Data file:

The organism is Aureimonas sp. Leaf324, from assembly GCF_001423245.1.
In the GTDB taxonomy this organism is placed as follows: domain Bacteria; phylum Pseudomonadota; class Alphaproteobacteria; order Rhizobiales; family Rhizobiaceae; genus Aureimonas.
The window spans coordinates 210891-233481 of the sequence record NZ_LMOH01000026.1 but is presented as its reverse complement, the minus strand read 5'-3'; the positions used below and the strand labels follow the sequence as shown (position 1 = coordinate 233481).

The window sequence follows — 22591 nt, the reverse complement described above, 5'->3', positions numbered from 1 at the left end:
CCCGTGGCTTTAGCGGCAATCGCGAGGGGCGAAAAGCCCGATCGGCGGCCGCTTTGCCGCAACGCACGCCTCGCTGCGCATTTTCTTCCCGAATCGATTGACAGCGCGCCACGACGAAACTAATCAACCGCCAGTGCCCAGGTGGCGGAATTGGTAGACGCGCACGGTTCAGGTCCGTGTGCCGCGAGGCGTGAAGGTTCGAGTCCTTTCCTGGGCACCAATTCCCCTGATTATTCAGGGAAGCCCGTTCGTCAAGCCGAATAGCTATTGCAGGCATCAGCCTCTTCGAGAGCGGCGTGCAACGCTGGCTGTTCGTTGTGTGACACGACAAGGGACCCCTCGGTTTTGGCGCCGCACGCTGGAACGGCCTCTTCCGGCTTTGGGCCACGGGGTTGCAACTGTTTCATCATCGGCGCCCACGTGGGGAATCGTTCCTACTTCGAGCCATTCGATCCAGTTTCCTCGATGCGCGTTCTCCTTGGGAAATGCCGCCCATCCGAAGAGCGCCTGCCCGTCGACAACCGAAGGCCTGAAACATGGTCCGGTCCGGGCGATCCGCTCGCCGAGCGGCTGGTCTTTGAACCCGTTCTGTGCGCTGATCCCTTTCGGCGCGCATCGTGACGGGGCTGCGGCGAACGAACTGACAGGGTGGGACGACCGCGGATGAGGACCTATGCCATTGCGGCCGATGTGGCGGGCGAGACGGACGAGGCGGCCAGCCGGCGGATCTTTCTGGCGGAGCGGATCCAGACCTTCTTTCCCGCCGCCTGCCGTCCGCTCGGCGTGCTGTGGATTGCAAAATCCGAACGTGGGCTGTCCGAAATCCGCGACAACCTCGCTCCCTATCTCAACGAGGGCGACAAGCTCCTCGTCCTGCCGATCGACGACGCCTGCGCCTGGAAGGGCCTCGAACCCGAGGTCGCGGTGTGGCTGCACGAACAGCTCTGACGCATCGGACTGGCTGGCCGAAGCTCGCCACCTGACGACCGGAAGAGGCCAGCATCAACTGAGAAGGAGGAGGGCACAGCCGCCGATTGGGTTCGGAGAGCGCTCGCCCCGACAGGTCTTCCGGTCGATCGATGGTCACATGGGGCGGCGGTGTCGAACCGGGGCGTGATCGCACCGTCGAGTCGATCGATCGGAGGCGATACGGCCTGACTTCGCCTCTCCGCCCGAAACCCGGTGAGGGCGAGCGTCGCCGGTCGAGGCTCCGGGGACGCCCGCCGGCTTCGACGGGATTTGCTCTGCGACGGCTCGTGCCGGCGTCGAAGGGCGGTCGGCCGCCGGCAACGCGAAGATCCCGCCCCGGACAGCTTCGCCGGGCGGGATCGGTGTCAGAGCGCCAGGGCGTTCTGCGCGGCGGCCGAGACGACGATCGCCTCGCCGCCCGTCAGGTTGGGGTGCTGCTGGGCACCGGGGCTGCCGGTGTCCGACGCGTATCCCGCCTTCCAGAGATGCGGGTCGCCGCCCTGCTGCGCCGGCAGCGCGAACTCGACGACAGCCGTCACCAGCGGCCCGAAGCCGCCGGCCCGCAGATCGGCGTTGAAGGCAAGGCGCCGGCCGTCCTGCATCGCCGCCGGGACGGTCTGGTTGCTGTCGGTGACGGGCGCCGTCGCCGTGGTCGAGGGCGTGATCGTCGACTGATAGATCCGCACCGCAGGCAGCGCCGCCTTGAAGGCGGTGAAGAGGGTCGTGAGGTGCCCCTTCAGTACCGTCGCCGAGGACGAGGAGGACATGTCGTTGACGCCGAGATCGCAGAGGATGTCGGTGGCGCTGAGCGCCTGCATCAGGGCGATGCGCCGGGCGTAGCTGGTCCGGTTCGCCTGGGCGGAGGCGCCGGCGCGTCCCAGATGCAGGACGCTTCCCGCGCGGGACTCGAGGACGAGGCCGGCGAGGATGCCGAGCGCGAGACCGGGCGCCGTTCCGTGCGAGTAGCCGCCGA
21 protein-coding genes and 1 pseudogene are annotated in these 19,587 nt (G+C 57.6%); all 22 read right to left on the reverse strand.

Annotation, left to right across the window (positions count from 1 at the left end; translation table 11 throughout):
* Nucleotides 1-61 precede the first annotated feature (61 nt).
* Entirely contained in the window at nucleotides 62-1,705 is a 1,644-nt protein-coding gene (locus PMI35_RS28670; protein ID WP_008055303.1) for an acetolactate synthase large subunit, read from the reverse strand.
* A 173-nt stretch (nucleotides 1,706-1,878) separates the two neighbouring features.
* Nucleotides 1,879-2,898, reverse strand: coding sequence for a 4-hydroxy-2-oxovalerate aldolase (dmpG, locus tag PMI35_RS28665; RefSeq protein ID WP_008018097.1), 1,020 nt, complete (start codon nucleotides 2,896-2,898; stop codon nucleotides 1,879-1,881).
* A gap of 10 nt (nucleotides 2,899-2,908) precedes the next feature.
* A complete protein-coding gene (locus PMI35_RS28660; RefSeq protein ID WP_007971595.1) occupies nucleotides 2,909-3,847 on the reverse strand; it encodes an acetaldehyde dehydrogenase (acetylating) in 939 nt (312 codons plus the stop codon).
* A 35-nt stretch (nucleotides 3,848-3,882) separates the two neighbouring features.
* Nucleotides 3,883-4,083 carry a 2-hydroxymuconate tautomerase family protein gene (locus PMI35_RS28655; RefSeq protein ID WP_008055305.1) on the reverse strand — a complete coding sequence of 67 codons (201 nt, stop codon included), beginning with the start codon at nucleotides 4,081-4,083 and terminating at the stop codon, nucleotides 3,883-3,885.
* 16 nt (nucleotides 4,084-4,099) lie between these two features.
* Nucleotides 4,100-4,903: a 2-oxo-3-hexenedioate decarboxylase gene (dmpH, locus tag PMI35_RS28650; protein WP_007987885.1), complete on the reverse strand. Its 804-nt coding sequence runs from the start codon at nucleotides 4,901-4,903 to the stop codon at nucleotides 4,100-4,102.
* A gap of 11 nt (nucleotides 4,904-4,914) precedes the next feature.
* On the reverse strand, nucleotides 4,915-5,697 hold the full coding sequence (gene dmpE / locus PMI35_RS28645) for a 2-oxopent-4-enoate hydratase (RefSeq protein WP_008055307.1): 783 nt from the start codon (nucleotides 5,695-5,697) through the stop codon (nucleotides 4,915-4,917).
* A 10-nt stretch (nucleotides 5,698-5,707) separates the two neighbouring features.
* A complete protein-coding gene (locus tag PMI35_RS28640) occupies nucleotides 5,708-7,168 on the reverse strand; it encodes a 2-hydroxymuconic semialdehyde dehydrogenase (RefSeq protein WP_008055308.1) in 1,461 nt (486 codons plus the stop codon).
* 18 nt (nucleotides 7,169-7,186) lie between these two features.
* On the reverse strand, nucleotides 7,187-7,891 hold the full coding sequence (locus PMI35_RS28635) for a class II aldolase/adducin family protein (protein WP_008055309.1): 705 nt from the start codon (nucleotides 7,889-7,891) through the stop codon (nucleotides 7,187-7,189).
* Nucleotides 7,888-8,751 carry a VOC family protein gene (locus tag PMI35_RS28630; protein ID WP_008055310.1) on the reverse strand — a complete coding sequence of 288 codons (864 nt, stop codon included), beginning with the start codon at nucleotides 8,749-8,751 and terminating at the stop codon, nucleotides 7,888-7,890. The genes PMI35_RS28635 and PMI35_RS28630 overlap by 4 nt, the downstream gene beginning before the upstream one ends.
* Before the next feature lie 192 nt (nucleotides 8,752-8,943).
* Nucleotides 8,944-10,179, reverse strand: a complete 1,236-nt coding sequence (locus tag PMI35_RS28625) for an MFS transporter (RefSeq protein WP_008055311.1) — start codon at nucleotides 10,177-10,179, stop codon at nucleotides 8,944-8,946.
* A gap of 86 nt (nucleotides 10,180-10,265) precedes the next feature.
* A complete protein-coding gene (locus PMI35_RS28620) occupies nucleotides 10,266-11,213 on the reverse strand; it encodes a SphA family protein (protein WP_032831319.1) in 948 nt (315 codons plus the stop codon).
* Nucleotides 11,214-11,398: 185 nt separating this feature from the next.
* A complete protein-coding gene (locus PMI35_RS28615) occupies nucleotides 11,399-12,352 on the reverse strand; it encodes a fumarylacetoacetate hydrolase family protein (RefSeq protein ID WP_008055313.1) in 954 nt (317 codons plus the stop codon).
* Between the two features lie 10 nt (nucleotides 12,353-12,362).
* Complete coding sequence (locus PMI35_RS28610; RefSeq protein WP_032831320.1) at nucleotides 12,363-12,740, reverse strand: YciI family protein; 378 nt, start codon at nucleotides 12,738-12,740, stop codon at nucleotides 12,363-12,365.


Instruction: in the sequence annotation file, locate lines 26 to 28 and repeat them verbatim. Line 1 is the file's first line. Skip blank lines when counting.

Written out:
* Nucleotides 8,944-10,179, reverse strand: a complete 1,236-nt coding sequence (locus tag PMI35_RS28625) for an MFS transporter (RefSeq protein WP_008055311.1) — start codon at nucleotides 10,177-10,179, stop codon at nucleotides 8,944-8,946.
* A gap of 86 nt (nucleotides 10,180-10,265) precedes the next feature.
* A complete protein-coding gene (locus PMI35_RS28620) occupies nucleotides 10,266-11,213 on the reverse strand; it encodes a SphA family protein (protein WP_032831319.1) in 948 nt (315 codons plus the stop codon).